Eurostat, the organisation responsible for providing statistical information to the institutions of the EU, notes several challenges to disability data collection, including that persons aged less than 15 or 16 are typically excluded and that currently disability statistics tend to rely on self-reporting of disabilities, which may lead to under-reporting due to stigma or unawareness that some medical conditions may also be considered disabilities.
In recognition of the unsuitability of existing, adult-focused tools for the use with children, UNICEF and the Washington Group on Disability Statistics developed the Child Functioning Module (CFM) designed to better identify all children with disability. The CFM was finalised in 2016 and has since been recommended by multiple UN agencies and disability organisations as the appropriate tool for SDG data disaggregation for children.
The continued disinterest in children with disabilities is deeply worrying.
– Jenny Krutzinna
Every child counts; counting every child
To date, political interest in identifying discrimination faced by disabled children has remained low. The CRPD Committee has repeatedly criticised states for their failure to honour their Art. 31 obligations. In 2017, the Committee criticised the United Kingdom for its missing unified data collection system and indicators and limited disaggregated data collection in general population surveys and censuses. Regarding Norway, the Committee (2019) expressed concern about the lack of consistent statistics on persons with disabilities and the lack of human rights indicators in the available data.
Both countries (and many others) have been encouraged to make use of the methodology of the Washington Group on Disability Statistics to “collect, analyse and disseminate data on its population disaggregated by sex, age, ethnic origin, type of impairment, socioeconomic status, employment, barriers encountered and place of residence, and data on cases of discrimination or violence against persons with disabilities.”
The continued disinterest in children with disabilities is deeply worrying. Research has demonstrated that these children are particularly vulnerable to abuse and neglect, especially those with learning, behavioural or sensory disabilities (Stalker & McArthur, 2012). They are also more likely to be deprived of family care and have less access to adequate healthcare, education, and child protection services (Fry et al., 2017).
Only by knowing who these children are and understanding their life experiences can discrimination be identified and fought, and children’s rights be effectively protected.
– Jenny Krutzinna
For instance, the CRPD Committee (2019) expressed concern that in Norway children may be removed from their parents and placed in care homes or taken by child welfare services based on their own or their parents’ disabilities. That data collection about children with disabilities remains inadequate and rights violations under-recognised (Fry et al., 2017) is unacceptable.
States must take their CRC and CRPD obligations seriously and start collecting meaningful, disaggregate data on all children. Particular attention should be paid to the effects of intersectionality. Only by knowing who these children are and understanding their life experiences can discrimination be identified and fought, and children’s rights be effectively protected.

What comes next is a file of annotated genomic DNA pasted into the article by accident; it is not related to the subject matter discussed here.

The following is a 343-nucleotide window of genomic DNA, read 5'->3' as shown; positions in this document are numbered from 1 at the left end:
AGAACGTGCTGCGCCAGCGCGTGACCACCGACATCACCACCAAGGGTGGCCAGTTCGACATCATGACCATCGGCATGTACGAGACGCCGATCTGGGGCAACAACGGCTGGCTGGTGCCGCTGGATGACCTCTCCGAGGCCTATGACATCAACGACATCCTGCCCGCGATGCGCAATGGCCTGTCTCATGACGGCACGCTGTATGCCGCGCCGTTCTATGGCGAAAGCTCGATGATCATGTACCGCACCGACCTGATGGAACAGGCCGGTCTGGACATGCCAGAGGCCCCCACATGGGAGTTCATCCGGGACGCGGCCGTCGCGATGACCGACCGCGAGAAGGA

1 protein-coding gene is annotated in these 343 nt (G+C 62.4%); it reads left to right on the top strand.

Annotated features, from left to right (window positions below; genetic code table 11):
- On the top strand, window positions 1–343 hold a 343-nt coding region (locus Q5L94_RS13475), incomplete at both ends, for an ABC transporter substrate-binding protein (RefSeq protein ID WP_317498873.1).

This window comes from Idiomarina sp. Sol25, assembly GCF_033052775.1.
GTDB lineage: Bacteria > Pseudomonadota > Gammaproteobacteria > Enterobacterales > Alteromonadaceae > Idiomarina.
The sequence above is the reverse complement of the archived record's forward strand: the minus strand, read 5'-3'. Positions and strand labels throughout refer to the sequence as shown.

Fry, D., Cameron, A., Vanderminden, J., & Lannen, P. (2017). Child protection and disability: Ethical, methodological and practical challenges for research. Dunedin Academic Press Ltd.
Stalker, K., & McArthur, K. (2012). Child abuse, child protection and disabled children: A review of recent research. Child Abuse Review, 21(1), 24–40.
Tøssebro, J., & Wendelborg, C. (2019). 12. Disability: An Implementation Paradox? In M. Langford, M. Skivenes, & K. H. Søvig, Children’s Rights in Norway (1st ed.). Universitetsforlaget. https://doi.org/10.18261/9788215031415-2019-13
UN Committee on the Rights of Persons with Disabilities. (2015). Concluding observations on the initial report of Germany. CRPD/C/DEU/CO/1.
UN Committee on the Rights of Persons with Disabilities. (2017). Concluding observations on the initial report of the United Kingdom of Great Britain and Northern Ireland (CRPD/C/GBR/CO/1). http://tbinternet.ohchr.org/_layouts/treatybodyexternal/Assets/pdf.gif
UN Committee on the Rights of Persons with Disabilities. (2019). Concluding observations on the initial report of Norway. CRPD/C/NOR/CO/1.
UN Committee on the Rights of the Child. (2003). General comment No. 5 (2003) General measures of implementation of the Convention on the Rights of the Child (arts. 4, 42 and 44, para. 6).
UN Committee on the Rights of the Child. (2014). Concluding observations on the combined third and fourth periodic reports of Germany. CRC/C/DEU/CO/3-4.
UN Committee on the Rights of the Child. (2018). Concluding observations on the combined fifth and sixth periodic reports of Norway. CRC/C/NOR/CO/5-6.
[i] In recognition of the different preferences, I chose to use both identity-first and person-first language here. I am fully aware that legal instruments such as the CRC and CRPD use person-first language (‘persons with disabilities’) while many members of different disability communities prefer identity-first language (‘disabled person’).